Sonja Lee Band

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CD Review

Washington Blues Society

Washington Blues Society Bluesletter

In researching a piece I was going to write on the Centrum Fundraising event, held last May at Seattle’s Triple Door, I ran across Sonja Lee, an artist who was performing with Centrum Acoustic Blues Festival Artist Director Daryl Davis. I didn’t recognize her at first, so I looked her up.

 Sonja Lee’s web site features several sound bites, and I was instantly impressed by the Bellingham resident’s wonderful jazz meets blues vocals. Sonja’s band is a harmonious blend of a veteran rhythm section on bass and drums with guitar, sax and piano provided younger players.

Sonja expertly mines the jazz and blues vaults for 14 chestnuts and nails every one of them. Several other local women, notably Mia Vermillion, Stickshift Annie and Dana Lupinacci have also had success with this format, and I would easily put Sonja Lee in their league.

The version of Peggy Lee’s He’s A Tramp has a distinctly jazzy feel while Hound Dog-Big Mama Style has a touch of blues. Tom Wait’s Temptation is performed in a jazzy Latin style rhythm with tastefully polished solos on guitar and sax.

Standout tracks abound with stellar takes on Johnny Otis’ Aged and Mellow as Sonja sings, “I like my men like I like my whiskey, aged and mellow;" another Big Mama Thornton shouter I’m Feeling Alright, with its cooking sax solo; Billie Holiday’s Lady Sings the Blues; and At Last, often associated with Etta James. Most singers would have difficulty with the range required to sing these varied songs, not to mention the chutzpah to attempt songs by these legends. Sonja Lee has the stuff to pull it off with aplomb and gusto.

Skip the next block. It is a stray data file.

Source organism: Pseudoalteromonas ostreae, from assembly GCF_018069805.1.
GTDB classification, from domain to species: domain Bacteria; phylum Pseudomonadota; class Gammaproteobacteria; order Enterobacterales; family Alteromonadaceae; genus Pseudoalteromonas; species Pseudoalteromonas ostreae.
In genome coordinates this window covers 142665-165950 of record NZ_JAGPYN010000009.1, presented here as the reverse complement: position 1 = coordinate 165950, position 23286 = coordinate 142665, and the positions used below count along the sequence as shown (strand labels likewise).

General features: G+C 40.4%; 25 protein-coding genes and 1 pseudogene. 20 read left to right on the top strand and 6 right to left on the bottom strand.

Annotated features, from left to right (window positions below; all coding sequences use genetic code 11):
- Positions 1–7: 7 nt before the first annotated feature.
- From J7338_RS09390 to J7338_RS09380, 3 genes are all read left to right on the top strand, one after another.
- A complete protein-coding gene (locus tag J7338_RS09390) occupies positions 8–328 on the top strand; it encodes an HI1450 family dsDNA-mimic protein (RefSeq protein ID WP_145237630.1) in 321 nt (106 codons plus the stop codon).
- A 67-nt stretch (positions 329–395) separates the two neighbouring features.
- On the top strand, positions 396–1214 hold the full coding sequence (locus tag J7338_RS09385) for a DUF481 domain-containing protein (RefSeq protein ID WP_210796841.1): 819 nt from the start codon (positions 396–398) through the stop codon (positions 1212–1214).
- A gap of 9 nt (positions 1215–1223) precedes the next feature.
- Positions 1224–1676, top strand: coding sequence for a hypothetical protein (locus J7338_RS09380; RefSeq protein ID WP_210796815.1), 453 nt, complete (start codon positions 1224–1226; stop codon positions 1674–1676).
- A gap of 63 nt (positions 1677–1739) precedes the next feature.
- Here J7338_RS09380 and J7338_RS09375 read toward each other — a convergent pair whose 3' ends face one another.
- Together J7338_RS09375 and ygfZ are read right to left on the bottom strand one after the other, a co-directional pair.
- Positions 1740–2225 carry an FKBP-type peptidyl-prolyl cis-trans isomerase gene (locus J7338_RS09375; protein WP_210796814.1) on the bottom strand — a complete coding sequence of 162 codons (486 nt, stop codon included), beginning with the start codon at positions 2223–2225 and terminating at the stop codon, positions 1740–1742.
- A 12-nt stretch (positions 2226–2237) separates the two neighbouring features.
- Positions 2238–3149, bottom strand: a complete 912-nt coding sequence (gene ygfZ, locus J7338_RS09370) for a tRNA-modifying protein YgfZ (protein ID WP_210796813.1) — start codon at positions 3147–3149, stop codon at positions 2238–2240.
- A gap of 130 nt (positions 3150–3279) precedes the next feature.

There are standards like Brooks Bowman’s 1935 tune East of the Sun and West of the Moon covered by artists from Sarah Vaughan to Diana Krall, Fitzgerald, Bird, Sinatra, Bennett, Armstrong, Getz and Holiday just to name a few; Cole Porter’s Get Out of Town sung by both Ella and Peggy Lee and the title track Telling it Like It Is first recorded by Aaron Neville in 1966.

If pressed to pick a favorite I would go with Pablo Ruiz’ mambo, Sway, a hit for Dean Martin in 1954 and Rosemary Clooney in 1959, but there just isn’t anything that is less than supreme on Telling It Like It Is. The Sonja Lee Band is a well-conceived and compelling mix of jazz and blues, the vocals are a paragon of excellence and the music top notch. Telling It Like It Is is a fantastic album and I give it my highest recommendation.

– Malcolm Kennedy

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